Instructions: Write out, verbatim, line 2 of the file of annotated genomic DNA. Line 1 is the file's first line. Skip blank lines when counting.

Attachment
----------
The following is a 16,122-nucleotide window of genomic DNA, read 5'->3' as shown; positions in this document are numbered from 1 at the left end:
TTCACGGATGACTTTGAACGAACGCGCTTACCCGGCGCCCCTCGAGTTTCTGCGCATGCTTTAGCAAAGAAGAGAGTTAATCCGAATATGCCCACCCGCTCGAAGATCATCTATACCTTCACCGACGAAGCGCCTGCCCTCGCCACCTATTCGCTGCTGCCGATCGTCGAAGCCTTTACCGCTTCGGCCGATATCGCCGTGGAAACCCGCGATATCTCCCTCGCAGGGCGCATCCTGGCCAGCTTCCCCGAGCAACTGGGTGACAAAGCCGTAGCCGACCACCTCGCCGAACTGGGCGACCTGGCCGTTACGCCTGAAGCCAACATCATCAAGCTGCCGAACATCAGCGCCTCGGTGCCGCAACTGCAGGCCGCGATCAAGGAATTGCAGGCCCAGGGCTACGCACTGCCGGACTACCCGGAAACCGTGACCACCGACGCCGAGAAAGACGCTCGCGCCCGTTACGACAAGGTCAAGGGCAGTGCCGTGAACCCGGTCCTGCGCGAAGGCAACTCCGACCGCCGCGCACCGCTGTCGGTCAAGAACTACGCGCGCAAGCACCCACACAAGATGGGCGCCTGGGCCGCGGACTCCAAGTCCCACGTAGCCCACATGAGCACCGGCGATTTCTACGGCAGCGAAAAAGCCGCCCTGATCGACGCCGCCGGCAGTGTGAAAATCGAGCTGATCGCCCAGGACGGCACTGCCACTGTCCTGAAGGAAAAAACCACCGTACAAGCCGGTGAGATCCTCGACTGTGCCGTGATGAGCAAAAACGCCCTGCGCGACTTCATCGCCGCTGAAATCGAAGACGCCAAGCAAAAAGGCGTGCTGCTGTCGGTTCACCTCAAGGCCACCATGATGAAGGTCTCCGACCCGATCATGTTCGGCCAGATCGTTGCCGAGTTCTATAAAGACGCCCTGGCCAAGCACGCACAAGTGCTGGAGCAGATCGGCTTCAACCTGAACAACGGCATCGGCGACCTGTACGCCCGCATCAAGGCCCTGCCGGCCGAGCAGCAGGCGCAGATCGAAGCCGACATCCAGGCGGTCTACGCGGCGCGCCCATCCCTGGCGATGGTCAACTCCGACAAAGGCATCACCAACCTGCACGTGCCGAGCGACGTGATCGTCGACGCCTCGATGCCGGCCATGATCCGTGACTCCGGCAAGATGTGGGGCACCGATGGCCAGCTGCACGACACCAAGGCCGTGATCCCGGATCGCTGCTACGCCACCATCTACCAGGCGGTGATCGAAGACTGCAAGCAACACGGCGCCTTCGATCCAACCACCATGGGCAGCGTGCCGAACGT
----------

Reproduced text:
TTCACGGATGACTTTGAACGAACGCGCTTACCCGGCGCCCCTCGAGTTTCTGCGCATGCTTTAGCAAAGAAGAGAGTTAATCCGAATATGCCCACCCGCTCGAAGATCATCTATACCTTCACCGACGAAGCGCCTGCCCTCGCCACCTATTCGCTGCTGCCGATCGTCGAAGCCTTTACCGCTTCGGCCGATATCGCCGTGGAAACCCGCGATATCTCCCTCGCAGGGCGCATCCTGGCCAGCTTCCCCGAGCAACTGGGTGACAAAGCCGTAGCCGACCACCTCGCCGAACTGGGCGACCTGGCCGTTACGCCTGAAGCCAACATCATCAAGCTGCCGAACATCAGCGCCTCGGTGCCGCAACTGCAGGCCGCGATCAAGGAATTGCAGGCCCAGGGCTACGCACTGCCGGACTACCCGGAAACCGTGACCACCGACGCCGAGAAAGACGCTCGCGCCCGTTACGACAAGGTCAAGGGCAGTGCCGTGAACCCGGTCCTGCGCGAAGGCAACTCCGACCGCCGCGCACCGCTGTCGGTCAAGAACTACGCGCGCAAGCACCCACACAAGATGGGCGCCTGGGCCGCGGACTCCAAGTCCCACGTAGCCCACATGAGCACCGGCGATTTCTACGGCAGCGAAAAAGCCGCCCTGATCGACGCCGCCGGCAGTGTGAAAATCGAGCTGATCGCCCAGGACGGCACTGCCACTGTCCTGAAGGAAAAAACCACCGTACAAGCCGGTGAGATCCTCGACTGTGCCGTGATGAGCAAAAACGCCCTGCGCGACTTCATCGCCGCTGAAATCGAAGACGCCAAGCAAAAAGGCGTGCTGCTGTCGGTTCACCTCAAGGCCACCATGATGAAGGTCTCCGACCCGATCATGTTCGGCCAGATCGTTGCCGAGTTCTATAAAGACGCCCTGGCCAAGCACGCACAAGTGCTGGAGCAGATCGGCTTCAACCTGAACAACGGCATCGGCGACCTGTACGCCCGCATCAAGGCCCTGCCGGCCGAGCAGCAGGCGCAGATCGAAGCCGACATCCAGGCGGTCTACGCGGCGCGCCCATCCCTGGCGATGGTCAACTCCGACAAAGGCATCACCAACCTGCACGTGCCGAGCGACGTGATCGTCGACGCCTCGATGCCGGCCATGATCCGTGACTCCGGCAAGATGTGGGGCACCGATGGCCAGCTGCACGACACCAAGGCCGTGATCCCGGATCGCTGCTACGCCACCATCTACCAGGCGGTGATCGAAGACTGCAAGCAACACGGCGCCTTCGATCCAACCACCATGGGCAGCGTGCCGAACGT